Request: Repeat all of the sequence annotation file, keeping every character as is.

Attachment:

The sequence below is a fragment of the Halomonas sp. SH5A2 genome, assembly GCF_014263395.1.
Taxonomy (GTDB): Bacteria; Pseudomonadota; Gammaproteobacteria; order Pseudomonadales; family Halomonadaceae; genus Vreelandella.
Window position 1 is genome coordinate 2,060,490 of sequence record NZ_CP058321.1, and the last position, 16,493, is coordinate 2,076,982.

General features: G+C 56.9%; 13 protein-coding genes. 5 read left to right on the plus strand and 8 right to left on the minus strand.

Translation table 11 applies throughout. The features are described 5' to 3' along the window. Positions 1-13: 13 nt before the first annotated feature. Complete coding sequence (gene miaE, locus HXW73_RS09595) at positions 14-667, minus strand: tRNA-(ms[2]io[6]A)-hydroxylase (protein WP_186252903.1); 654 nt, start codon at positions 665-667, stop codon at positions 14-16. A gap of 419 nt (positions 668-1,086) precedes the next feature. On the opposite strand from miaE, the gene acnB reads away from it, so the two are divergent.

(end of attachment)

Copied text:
The sequence below is a fragment of the Halomonas sp. SH5A2 genome, assembly GCF_014263395.1.
Taxonomy (GTDB): Bacteria; Pseudomonadota; Gammaproteobacteria; order Pseudomonadales; family Halomonadaceae; genus Vreelandella.
Window position 1 is genome coordinate 2,060,490 of sequence record NZ_CP058321.1, and the last position, 16,493, is coordinate 2,076,982.

General features: G+C 56.9%; 13 protein-coding genes. 5 read left to right on the plus strand and 8 right to left on the minus strand.

Translation table 11 applies throughout. The features are described 5' to 3' along the window. Positions 1-13: 13 nt before the first annotated feature. Complete coding sequence (gene miaE, locus HXW73_RS09595) at positions 14-667, minus strand: tRNA-(ms[2]io[6]A)-hydroxylase (protein WP_186252903.1); 654 nt, start codon at positions 665-667, stop codon at positions 14-16. A gap of 419 nt (positions 668-1,086) precedes the next feature. On the opposite strand from miaE, the gene acnB reads away from it, so the two are divergent.